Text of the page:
[00:16:00] Here is a different approach being considered, on Monday, June the 2nd.  “Glass beads/Sequemat, initial trial.”  That’s a different type of sequenator.  The aim, to get high-sensitivity, [cold?] sequencing working.  And, “Plan tests,” etc., “in the regular sequenator, plus or minus carrier,” and so on.  “Beta‑2‑M looks suitable for both tests with 125-iodinated material.  Can use lysine and cysteine coupling methods,” etc., “for Sequemat.”  The Sequemat had the protein coupled to beads.  Tha– [00:17:00] So that was work being done for the following few pages, again, 105 and 107.  One-oh-nine, coupling to the glass.

(laughs)  Comment on page 115 that “Joe sequenced OK [Dunn and Parrow?].  But the sequence was very poor.”  (pause)  Trying to use material [00:18:00] that had been coupled and then cut at methionines, with cyanogen bromide, on page 117.  A check of glass without DITC, whatever DITC is — with a comment of about 180,000 counts per minute and the results show the sequence is detectable even without coupling, at [00:19:00] low level.  Repeat of lactoperoxidase labeling with 125I.  Page 123, different methods of — or different attempts to label.  Sequenator experiment, on 125, commented.  About 113,000 counts per minute, for use in the sequencing.  Sequemat, on page 127.  Sequemat procedure is specifically [00:20:00] listed on page 128, check of the solvents, etc., etc. — and my notes on how to use the machine.

And this is an [experiment?] that Dave McKean had developed.  And there’s a reprint from Biochemical Journal, 1974, attached to page 130, which is, “The Use of Radiolabelled T1 Ribonuclease to Monitor the Efficiency of Edman Degradations” — Dave McKean and George Smith, both of whom were my postdocs in the Laboratory of Genetics at the University of Wisconsin.  So this was in [00:21:00] February of ’74, almost a year earlier than we are in the book — well, almost six months earlier.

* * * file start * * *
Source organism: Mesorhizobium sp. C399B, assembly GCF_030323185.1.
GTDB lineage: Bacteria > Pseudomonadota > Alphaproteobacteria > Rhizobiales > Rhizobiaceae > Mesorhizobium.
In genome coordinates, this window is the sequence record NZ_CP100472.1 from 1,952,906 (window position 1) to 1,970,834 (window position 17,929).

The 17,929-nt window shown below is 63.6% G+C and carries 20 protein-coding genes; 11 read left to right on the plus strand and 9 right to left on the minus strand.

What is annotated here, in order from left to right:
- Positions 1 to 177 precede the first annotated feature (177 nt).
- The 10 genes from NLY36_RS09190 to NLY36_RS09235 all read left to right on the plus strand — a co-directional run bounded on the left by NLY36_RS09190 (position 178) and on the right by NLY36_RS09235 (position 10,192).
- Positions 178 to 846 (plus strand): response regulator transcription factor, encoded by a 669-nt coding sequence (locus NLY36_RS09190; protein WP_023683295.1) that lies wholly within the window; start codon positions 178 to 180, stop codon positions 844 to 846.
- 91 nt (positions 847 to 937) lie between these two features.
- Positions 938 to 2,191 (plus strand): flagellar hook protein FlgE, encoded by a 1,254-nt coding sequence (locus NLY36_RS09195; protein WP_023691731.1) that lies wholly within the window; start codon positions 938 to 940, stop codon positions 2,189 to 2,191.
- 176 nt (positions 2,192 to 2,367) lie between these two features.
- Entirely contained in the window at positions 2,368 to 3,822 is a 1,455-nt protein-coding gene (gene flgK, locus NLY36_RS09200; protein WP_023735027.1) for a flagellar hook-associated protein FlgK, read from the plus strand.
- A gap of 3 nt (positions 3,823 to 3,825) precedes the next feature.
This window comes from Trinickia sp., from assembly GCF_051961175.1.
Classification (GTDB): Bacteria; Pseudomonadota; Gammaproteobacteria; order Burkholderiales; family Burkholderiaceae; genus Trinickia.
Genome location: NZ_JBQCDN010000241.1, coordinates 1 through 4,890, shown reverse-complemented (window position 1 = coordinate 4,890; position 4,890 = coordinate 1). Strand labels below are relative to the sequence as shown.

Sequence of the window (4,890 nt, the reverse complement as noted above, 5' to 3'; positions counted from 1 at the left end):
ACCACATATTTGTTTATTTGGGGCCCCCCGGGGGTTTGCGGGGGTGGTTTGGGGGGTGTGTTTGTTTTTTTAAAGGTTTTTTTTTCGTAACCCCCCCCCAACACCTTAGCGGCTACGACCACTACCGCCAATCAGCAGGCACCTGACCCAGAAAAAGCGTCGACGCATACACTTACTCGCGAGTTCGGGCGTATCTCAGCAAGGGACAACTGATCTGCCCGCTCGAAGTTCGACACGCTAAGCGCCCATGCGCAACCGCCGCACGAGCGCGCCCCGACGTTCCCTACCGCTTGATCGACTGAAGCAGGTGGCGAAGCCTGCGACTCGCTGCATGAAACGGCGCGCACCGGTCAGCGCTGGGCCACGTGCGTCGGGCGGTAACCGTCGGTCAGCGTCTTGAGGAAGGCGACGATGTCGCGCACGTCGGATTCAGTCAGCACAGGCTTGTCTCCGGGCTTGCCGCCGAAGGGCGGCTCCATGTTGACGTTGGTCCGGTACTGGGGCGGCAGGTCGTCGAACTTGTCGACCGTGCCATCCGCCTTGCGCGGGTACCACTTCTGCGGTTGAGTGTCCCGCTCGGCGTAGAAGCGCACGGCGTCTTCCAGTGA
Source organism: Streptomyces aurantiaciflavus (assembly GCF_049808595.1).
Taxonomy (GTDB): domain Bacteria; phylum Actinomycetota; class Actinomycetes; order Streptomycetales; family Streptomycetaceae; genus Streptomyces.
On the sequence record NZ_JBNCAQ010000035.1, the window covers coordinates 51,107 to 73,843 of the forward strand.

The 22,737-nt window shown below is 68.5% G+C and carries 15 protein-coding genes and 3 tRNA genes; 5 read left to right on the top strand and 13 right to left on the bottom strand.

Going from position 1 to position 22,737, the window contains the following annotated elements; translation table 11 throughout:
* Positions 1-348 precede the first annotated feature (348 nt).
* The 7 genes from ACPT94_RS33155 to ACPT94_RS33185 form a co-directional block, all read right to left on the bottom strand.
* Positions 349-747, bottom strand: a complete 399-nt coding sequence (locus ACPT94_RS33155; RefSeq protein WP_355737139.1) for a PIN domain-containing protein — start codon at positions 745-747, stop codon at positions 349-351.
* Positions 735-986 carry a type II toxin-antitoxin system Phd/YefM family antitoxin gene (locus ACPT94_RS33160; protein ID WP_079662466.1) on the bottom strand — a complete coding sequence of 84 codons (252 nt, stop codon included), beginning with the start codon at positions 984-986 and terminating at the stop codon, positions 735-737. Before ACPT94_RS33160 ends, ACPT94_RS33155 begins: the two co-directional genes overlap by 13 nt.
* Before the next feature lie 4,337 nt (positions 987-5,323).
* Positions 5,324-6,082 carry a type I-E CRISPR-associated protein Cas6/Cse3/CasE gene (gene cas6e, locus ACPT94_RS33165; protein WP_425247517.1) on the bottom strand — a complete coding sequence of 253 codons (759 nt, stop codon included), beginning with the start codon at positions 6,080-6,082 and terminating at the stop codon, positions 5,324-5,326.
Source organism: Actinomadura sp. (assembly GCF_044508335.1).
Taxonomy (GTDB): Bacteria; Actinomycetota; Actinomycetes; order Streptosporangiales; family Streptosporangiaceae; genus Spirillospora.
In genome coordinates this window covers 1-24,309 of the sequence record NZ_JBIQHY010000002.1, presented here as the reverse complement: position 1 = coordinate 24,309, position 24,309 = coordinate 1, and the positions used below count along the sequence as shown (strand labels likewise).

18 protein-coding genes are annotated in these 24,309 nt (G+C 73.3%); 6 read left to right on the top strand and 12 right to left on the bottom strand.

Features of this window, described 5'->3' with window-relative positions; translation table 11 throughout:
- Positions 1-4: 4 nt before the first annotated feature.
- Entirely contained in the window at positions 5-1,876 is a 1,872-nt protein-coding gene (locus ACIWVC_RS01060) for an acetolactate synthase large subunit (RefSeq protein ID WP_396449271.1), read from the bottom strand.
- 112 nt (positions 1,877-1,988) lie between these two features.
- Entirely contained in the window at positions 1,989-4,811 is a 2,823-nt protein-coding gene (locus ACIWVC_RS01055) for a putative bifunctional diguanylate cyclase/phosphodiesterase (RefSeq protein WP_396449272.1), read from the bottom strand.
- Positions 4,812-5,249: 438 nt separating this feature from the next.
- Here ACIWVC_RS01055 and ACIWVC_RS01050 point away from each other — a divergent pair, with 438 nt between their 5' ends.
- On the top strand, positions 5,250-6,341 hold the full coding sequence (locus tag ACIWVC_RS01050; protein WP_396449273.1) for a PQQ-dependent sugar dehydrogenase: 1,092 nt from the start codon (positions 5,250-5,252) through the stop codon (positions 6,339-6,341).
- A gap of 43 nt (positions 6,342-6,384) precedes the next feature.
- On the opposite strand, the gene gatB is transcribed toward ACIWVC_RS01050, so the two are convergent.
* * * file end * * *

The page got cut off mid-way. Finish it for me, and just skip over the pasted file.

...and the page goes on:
More radiolabeling going on.  With a result, on June 16, saying that “The autorads show that the crude beta‑2‑M contains many labeled components in addition to beta‑2‑M.”  [00:22:00] And also a comment that “The highly purified beta‑2‑M, from, for example S‑3, page 39, K135I, shows very little impurities.”  So we were able to purify it but not all preparations were pure.  Dave McKean sequencing, on page 104 — sorry — on page 140, sequenator run [1054?] — with three peaks.

[00:23:00] Now I comment, on this page 141, on the sequenator efficiency.  It comments on the fact that alpha…  First of all, the yield of T1 was 60.5%.  Alpha was 94% and beta about 2%.  The terms alpha and beta correspond to the efficiency of cleavage in the sequenator.  Ninety-four percent of an amino acid would appear at the correct position.  But then beta was a correction factor for what was carried over to the next [00:24:00] cycle, because it hadn’t cleaved.  So alpha and beta were parameters which I had developed, with the help of Bob Goodfliesch, in working out the programs for efficient sequencing, recovering good results from the sequenator, even though the machine was not perfect.  (pause)

A note on page 147, “DeMar’s strain 7223…”  That’s Bob DeMar, who was in [00:25:00] the neighboring lab, and at a time when he and I were talking together.  We had some later unfortunate disagreements.  But at this point, this is a strain from him.  And Brenda has some other strains.  And that’s Brenda Cairn — some other…  These were different strains of cell lines, I presume.

So June 19th is a quite nice page, page 149, sequenator runs, at 1057, 1055, and 1058.  “Results confirm good sequence with 14C-labeled T1 plus 1.3 [00:26:00] milligrams of Braunitzer.  Alpha is 92%, beta 2% to 2.5%.  Yield at 2 was 44%,” etc., etc.  More beta‑2 for sequencing, as we get to the end of this book.  Which, the last page has a chlorohydra‑‑ has an attached typewritten man‑‑ instructions for the chlorohydrate gel sys– “The following systems have proved useful for separations of membrane proteins.”  So one is an aluminum lactate gel mixture.  Etc.  And ammonium formate gel, as well.  And [00:27:00] two pages of instruction.  End Book k.  [00:27:06]